In another embodiment of the invention a catalyst feeder mechanism specifically used in a slurry polymerization process is utilized. Such a catalyst slurry feeder can be adapted similarly to the above by those of skill in the art.

In an embodiment of the invention the contact time of the supported bulky ligand metallocene-type catalyst system with the carrier solution prior to the supported bulky ligand metallocene catalyst system entering the polymerization zone in the reactor is in the range of from several days to less than a few seconds to less than one second, preferably less than 1 hour, more preferably less than 1 minute, even more preferably less than 30 seconds, still even more preferably less than 15 seconds, and most preferably less than about 2 seconds.

Polymerization Process

The bulky ligand metallocene-type catalyst compounds and catalyst systems of the invention described above are suitable for use in any polymerization process. The polymerization process of the invention includes a solution, gas or slurry process (including a high pressure process) or a combination thereof, more preferably a gas or slurry phase process.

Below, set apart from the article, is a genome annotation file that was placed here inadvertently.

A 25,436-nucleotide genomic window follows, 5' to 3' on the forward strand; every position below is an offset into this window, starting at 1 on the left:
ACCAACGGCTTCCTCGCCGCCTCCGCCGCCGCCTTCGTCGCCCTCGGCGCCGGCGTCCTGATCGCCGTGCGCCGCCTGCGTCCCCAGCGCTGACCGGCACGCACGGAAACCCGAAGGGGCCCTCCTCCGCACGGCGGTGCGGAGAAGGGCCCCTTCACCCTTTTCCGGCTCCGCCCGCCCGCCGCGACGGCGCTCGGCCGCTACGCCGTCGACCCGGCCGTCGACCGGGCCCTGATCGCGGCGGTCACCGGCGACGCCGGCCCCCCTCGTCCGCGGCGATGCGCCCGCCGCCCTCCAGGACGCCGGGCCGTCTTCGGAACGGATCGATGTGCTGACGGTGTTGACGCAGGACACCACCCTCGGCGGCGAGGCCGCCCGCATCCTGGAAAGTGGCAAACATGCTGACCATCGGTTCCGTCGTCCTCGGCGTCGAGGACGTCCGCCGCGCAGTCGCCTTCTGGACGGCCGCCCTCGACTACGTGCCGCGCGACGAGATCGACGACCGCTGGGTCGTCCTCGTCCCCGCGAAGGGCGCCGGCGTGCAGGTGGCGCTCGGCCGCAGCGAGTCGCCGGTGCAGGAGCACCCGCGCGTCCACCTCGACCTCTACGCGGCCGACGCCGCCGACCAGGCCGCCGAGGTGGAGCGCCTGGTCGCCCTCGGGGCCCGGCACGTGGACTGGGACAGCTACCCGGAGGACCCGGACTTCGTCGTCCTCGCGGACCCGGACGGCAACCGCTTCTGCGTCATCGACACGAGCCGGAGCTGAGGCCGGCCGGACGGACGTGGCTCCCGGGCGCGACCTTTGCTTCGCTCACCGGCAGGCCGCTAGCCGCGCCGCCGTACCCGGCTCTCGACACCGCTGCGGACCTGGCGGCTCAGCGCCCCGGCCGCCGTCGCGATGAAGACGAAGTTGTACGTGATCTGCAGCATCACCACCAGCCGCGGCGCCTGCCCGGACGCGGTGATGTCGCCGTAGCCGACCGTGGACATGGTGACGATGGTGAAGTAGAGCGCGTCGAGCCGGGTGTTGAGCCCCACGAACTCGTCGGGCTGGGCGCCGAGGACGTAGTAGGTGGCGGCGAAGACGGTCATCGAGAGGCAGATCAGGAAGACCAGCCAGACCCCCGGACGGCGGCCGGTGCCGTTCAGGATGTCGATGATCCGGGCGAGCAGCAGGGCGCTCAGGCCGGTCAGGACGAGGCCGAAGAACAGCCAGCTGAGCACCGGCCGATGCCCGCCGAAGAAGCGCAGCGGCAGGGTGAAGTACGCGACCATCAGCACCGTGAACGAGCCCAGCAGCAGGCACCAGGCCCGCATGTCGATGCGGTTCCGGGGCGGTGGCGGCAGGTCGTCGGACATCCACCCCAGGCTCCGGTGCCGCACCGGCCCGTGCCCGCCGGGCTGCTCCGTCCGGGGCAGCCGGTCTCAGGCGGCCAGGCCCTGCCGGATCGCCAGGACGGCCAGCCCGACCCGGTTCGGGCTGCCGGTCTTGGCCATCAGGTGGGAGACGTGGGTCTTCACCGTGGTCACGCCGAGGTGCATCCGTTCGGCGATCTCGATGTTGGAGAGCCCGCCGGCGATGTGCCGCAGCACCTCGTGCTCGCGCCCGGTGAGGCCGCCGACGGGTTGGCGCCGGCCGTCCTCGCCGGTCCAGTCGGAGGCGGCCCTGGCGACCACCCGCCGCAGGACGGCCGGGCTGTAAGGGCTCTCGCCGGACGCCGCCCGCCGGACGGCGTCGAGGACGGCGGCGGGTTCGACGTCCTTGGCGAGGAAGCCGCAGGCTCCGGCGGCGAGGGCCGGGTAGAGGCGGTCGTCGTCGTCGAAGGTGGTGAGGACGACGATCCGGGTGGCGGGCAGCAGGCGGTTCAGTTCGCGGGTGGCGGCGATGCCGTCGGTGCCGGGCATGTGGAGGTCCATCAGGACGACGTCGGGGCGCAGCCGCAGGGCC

In an embodiment, this invention is directed toward the solution, slurry or gas phase polymerization or copolymerization reactions involving the polymerization of one or more of the olefin monomer(s) having from 2 to 30 carbon atoms, preferably 2 to 12 carbon atoms, and more preferably 2 to 8 carbon atoms. The invention is particularly well suited to the copolymerization reactions involving the polymerization of one or more olefm monomers of ethylene, propylene, butene-1, pentene-1, 4-methyl-pentene-l, hexene-1, octene-1, decene- 1, and cyclic olefms or a combination thereof. Other monomers can include vinyl monomers, diolefms such as dienes, polyenes, norbornene, norbornadiene monomers. Preferably a copolymer of ethylene is produced, where the comonomer is at least one alpha-olefm having from 4 to 15 carbon atoms, preferably from 4 to 12 carbon atoms, and most preferably from 4 to 8 carbon atoms. In another embodiment ethylene or propylene is polymerized with at least two different comonomers to form a terpolymer; the preferred comonomers are a combination of alpha-olefm monomers having 4 to 10 carbon atoms, more preferably 4 to 8 carbon atoms, optionally with at least one diene monomer. The preferred terpolymers include the combinations such as ethylene/butene-1/hexene- 1 , e hylene/propylene/butene- 1 , propylene/ethylene/hexene- 1 , ethyl ene/propylene/ norbornene and the like.